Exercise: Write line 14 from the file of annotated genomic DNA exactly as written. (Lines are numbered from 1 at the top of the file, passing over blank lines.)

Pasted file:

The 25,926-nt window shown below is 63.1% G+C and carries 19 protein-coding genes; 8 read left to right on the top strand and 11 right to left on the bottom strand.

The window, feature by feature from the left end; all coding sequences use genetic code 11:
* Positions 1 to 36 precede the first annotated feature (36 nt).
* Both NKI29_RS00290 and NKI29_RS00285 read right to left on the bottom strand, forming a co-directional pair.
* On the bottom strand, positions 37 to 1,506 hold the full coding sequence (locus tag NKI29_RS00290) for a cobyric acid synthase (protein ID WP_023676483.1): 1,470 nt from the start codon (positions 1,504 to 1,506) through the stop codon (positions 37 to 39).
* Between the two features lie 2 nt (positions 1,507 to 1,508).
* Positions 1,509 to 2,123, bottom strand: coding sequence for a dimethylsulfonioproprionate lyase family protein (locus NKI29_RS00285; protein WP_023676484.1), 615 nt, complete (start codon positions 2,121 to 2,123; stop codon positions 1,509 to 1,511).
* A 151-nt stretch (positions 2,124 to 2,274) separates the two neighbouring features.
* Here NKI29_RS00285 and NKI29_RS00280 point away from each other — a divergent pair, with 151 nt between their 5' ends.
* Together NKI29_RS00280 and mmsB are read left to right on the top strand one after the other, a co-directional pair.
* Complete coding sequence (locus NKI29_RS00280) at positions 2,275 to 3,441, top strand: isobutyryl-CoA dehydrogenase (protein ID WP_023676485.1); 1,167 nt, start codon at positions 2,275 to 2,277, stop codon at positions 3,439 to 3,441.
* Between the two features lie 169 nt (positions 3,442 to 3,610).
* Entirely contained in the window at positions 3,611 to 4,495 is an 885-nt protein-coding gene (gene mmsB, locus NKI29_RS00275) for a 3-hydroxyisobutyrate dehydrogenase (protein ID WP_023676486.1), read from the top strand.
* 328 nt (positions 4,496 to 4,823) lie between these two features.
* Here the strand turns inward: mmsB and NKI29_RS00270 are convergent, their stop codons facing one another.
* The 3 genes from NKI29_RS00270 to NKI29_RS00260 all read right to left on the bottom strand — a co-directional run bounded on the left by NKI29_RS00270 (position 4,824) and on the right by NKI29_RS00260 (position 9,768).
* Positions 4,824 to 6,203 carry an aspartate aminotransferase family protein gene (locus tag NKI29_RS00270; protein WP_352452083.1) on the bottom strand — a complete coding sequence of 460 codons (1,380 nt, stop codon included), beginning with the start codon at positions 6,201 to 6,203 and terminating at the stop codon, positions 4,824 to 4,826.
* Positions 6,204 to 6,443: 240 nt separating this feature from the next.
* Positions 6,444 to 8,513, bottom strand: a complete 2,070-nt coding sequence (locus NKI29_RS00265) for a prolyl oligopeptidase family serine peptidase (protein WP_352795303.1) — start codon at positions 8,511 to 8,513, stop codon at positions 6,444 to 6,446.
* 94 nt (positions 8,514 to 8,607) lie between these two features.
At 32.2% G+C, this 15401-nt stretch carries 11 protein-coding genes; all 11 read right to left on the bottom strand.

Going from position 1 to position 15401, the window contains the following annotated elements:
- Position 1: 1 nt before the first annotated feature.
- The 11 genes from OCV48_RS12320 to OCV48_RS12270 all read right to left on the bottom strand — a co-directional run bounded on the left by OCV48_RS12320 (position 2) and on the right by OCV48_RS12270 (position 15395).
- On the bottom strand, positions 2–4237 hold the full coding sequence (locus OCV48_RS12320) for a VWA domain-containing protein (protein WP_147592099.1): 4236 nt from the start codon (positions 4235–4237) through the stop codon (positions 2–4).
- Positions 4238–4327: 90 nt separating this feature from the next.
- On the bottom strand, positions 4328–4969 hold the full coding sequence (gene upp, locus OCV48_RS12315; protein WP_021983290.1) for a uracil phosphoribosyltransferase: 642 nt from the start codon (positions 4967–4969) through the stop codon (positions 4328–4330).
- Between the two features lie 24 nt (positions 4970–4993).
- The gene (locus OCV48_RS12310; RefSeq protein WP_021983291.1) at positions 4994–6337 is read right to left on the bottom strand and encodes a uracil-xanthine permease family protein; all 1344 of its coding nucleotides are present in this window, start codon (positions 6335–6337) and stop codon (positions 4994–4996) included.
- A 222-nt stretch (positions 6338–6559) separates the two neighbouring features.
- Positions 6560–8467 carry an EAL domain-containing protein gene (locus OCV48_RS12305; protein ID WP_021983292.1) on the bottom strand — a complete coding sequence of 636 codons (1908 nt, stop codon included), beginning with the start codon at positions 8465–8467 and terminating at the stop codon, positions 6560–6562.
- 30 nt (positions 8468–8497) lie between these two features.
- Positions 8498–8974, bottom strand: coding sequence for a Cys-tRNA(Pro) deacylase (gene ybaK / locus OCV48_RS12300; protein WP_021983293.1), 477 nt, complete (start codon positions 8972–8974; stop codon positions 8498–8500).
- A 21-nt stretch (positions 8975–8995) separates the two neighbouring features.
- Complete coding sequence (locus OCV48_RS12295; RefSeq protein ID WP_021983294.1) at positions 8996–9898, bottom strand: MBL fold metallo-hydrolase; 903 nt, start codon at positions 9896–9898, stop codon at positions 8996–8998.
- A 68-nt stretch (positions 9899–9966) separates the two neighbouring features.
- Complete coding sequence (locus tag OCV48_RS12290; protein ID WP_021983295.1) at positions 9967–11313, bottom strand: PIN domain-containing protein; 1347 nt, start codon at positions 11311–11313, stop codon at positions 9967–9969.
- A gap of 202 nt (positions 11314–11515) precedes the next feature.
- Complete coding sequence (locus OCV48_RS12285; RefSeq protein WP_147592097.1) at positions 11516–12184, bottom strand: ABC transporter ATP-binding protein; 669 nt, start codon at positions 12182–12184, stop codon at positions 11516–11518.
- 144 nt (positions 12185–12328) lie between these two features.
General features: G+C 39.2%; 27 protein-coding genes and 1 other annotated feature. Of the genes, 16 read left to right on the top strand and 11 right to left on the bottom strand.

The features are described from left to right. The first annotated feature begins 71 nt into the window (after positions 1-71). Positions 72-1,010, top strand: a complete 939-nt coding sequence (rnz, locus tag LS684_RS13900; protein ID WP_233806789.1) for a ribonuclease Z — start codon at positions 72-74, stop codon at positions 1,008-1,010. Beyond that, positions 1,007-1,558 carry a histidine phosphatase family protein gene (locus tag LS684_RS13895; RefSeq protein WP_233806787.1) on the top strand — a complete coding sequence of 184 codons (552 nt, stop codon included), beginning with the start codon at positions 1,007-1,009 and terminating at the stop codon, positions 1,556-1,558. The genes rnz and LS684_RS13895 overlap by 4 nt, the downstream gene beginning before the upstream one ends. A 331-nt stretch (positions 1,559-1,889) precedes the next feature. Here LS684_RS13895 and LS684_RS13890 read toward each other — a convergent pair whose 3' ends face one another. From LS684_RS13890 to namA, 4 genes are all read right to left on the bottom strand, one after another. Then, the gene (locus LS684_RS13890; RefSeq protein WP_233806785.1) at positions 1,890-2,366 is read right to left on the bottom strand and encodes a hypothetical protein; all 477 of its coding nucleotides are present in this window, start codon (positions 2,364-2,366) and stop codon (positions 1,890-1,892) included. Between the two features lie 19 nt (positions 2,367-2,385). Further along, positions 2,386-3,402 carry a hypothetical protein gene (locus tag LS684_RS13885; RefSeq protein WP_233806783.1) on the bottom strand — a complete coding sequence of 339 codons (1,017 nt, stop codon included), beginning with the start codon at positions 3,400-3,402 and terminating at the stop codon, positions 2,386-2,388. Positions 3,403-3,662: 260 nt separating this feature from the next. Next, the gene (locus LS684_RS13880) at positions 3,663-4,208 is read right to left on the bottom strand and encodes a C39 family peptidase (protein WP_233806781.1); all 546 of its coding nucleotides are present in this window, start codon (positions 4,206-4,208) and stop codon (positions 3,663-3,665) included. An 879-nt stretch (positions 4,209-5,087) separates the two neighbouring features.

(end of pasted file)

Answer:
* 328 nt (positions 4,496 to 4,823) lie between these two features.